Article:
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My Top 10 Books: Fall/Winter 2015

Posted on January 12th, 2016

“Who would call a day spent reading a good day? But a life spent reading – that is a good . . . life” Annie Dillard.  That is so true!  The following are my recommended top 10 picks from this past year:

The Body Keeps the Score1.  The Body Keeps the Score: Brain, Mind, and Body in the Healing of Trauma – Bessel van der Kolk

This is a critical, important read for every one of us wrestling with discipleship in the church. Bessel van der Kolk , medical director of the Trauma Center in Boston and one of the foremost authorities on trauma in the world, offers innumerable insights on how to serve the increasing number of people in our churches stuck due to trauma. I continue to prayerfully read and study this book weekly.


Americanah2.  Americanah – Chimamanda Ngozi Adichie

This timely book gives us insight from the perspective of a Nigerian immigrant who comes to America (and her boyfriend who emigrates to London).  Her descriptions and nuances on racism, cultural shock, and Nigerian culture in this well-crafted novel are brilliant.  I highly recommend this to every leader committed to building a community that crosses racial, cultural, economic and gender barriers.



3.   The Writing Life – Annie Dilliard

When I was finished with the writing of The Emotionally Healthy Leader. I took this book off my shelf and read it for a third time.  I love this book for 2 reasons. First, she writes as a seasoned writer; every sentence is worthy of a second-read. “It takes 2 to 10 years to write a book. Only 20 people can write a serious book in a year.” And secondly, all that she writes applies to the craft of preaching. “Sometimes a book simply gets up and walking away, it wanders off to die.”


The Wright Brothers4.  The Wright Brothers – David McCullough

What I loved about this book (besides being very well written and captivating) was Wilbur and Orville Wright’s persistence, doggedness, focus, humility, and simplicity – year after year after year – in perfecting the flight of the airplane. They didn’t have, or want, money or applause from others. They knew they would figure it out if they remained undistracted to learn from their mistakes. This book inspired me to be patient in perfecting EHS as a powerful discipleship tool the global church (it has been 20 years!) as we still much to learn and do.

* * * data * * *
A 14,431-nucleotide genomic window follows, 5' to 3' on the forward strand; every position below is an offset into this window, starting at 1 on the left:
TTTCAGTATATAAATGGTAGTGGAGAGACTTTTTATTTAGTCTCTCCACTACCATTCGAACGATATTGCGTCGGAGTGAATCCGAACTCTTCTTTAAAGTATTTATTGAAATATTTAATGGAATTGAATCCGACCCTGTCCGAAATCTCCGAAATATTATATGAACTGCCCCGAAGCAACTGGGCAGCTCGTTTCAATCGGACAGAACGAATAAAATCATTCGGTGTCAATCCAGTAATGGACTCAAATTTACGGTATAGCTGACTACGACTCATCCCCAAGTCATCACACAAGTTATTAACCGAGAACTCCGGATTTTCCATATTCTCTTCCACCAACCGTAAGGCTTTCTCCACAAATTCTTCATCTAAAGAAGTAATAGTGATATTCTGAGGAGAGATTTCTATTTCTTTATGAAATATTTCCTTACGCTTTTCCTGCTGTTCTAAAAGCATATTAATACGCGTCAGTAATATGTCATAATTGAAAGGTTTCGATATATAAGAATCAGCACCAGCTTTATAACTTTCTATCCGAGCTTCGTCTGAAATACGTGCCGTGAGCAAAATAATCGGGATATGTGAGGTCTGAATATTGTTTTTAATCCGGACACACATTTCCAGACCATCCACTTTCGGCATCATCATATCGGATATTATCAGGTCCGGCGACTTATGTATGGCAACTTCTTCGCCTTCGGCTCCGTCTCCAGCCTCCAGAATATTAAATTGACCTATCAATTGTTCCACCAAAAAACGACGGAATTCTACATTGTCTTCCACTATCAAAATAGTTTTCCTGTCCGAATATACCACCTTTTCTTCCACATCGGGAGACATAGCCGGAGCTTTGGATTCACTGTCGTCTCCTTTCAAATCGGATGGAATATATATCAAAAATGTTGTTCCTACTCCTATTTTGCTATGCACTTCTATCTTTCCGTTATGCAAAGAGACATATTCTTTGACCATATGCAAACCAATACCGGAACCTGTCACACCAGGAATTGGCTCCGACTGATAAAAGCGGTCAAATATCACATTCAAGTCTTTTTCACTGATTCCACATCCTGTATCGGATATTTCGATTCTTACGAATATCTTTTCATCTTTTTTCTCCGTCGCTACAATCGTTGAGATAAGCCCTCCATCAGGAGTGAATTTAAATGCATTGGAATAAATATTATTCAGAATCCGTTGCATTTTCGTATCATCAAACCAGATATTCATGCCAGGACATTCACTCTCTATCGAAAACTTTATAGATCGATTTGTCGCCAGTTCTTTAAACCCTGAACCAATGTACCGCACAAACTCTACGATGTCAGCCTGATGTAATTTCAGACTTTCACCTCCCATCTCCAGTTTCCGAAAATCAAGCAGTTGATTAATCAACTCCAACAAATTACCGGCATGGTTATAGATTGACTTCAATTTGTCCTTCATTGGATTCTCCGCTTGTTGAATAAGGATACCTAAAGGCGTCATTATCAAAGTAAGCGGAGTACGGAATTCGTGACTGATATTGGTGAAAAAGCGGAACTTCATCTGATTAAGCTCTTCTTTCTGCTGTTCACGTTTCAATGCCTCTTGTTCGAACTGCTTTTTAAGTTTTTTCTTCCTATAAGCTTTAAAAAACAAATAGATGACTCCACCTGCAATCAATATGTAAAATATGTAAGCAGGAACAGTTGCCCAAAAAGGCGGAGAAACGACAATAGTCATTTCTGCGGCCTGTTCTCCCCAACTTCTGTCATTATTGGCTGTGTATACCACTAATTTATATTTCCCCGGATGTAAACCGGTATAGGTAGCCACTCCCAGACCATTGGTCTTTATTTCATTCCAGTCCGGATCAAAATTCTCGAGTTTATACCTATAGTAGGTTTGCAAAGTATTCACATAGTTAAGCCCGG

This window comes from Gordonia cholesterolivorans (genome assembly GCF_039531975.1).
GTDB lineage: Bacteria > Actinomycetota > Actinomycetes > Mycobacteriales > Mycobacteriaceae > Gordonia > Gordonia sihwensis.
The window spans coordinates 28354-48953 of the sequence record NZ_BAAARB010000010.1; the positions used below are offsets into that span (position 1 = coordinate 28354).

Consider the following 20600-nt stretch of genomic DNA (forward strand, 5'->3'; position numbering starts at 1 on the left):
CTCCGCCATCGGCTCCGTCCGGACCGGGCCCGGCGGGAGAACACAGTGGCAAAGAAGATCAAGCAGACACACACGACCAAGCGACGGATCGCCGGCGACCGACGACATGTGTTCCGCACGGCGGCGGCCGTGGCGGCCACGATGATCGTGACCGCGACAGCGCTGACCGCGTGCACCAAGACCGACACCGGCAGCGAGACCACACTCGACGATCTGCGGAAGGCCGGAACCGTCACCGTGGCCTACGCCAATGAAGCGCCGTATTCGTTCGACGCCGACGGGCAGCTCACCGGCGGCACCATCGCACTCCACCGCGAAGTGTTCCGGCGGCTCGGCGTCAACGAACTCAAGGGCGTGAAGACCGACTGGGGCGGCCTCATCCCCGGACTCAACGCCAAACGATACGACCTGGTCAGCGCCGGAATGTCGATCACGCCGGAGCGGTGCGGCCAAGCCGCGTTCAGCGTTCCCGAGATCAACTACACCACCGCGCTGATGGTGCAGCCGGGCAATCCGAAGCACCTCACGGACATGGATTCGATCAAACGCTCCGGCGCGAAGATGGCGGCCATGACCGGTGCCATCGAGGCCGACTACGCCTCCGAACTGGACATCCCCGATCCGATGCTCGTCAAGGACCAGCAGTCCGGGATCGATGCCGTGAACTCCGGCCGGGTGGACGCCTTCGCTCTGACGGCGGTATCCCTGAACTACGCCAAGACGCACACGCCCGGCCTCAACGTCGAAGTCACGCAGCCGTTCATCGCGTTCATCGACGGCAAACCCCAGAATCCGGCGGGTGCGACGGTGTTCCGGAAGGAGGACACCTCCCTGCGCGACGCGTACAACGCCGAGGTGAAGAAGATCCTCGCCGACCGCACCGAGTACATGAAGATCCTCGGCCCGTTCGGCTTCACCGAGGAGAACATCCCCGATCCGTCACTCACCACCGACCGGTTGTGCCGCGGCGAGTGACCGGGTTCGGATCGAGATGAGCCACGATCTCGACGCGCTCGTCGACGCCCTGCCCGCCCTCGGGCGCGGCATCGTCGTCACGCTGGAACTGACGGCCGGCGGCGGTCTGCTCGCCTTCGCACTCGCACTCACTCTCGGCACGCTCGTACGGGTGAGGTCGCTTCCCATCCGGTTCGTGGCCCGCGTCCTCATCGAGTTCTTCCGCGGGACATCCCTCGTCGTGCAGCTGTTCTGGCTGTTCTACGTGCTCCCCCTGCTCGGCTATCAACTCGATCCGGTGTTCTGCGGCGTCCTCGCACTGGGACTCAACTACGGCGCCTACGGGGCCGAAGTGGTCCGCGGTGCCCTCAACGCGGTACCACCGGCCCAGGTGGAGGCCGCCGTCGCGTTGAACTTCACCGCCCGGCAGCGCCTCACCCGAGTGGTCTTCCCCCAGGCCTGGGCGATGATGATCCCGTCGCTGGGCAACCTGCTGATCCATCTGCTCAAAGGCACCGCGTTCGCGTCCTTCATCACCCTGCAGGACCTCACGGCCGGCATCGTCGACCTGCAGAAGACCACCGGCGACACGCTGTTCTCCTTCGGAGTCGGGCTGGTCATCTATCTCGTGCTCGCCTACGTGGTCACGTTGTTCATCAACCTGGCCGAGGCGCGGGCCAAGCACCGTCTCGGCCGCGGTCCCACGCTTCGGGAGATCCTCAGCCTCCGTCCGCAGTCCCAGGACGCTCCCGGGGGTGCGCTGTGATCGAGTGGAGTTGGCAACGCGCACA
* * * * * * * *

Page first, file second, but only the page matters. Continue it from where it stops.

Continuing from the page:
Noting to Envy5.  Nothing to Envy: Ordinary Lives in North Korea  – Barbara Demick

I have been praying for North Korea since I read this fascinating and deeply personal look at the lives of six defectors from that repressive regime. The newspapers do not do justice to the reality of how people have suffered, and are suffering, in that isolated country. Brilliantly written, it is a quick but moving read.



Quiet - Introvert6.  Quiet: The Power of Introverts in a World that Can’t Stop Talking – Susan Cain

This book should be a must read for every pastor/leader. This nuanced, well-researched work on shyness and introversion is filled with applications for all of us who are building community. You can tell this book was written out of 10 years of research and thought. I was convicted of my unfair bias and judgmentalism towards introverts – especially as it relates to building community and my preaching. Her case study on Saddleback as one example of an evangelical mega-church that overlooks introverts is worth the price of the book.


A Full Life7.  A Full Life: Reflections at Ninety – Jimmy Carter

Jimmy Carter continues to challenge me with his attitude, perseverance, and service to Jesus – even at 90! He continues to travel around the world serving the poor and using his platform to be a gift to the world. He models a biblical theology of work and inspires me to reject our culture’s perspective on aging and retirement. Moreover, this book has helped me challenge older people in our church to capture God’s vision for their lives.



Embodied in Love8.  Embodied in Love: Sacramental Spirituality and Sexual Intimacy – Chuck Gallagher, George Maloney, Mary Rousseau and Paul Wilczak

This out-of-print book, written in 1983, contains a number of rich theological insights into a theology of marriage that can be found in few other places. Their basis thesis is that while a celibate’s expertise is prayer, a married person’s expertise is sexual intimacy, making us holy by drawing us into the inner life of the Triune God.  This is a Roman Catholic’s guide to exploring why marriage, particularly sexual intercourse, is sacramental.  Geri and I are regularly discussing the book, chapter by chapter, as I re-read it a second time.


In the Garden of Beasts9.  In the Garden of Beasts: Love, Terror, and an American Family in Hitler’s Berlin – Erik Larson

This may have been my favorite book of the year. The story is absolutely captivating, enabling me to feel what it might have been like to understand, viscerally, the slowly growing, destructive evil of Hitler. I really wondered throughout what I might have done as a pastor in those early years. Larson offers a portrait of Berlin during the first years of Hitler’s reign through the eyes of William E. Dodd, who in 1933 became America’s first ambassador to Germany.


The Gospel of John10.  The Gospel of John – Frederick Dale Bruner

I have been studying and reading John’s gospel for the two and a half years as part of my morning time with God. As part of that process, I prayerfully read this wonderful commentary. Bruner is one of the best commentators I know, combining both great scholarship and devotional passion that leads me to Jesus.  It has also led me to preach multiple messages on John!



While these are my top 10, I would love to hear from about your top 1 or 2 books from 2015. Send them to me on Twitter at @petescazzero.


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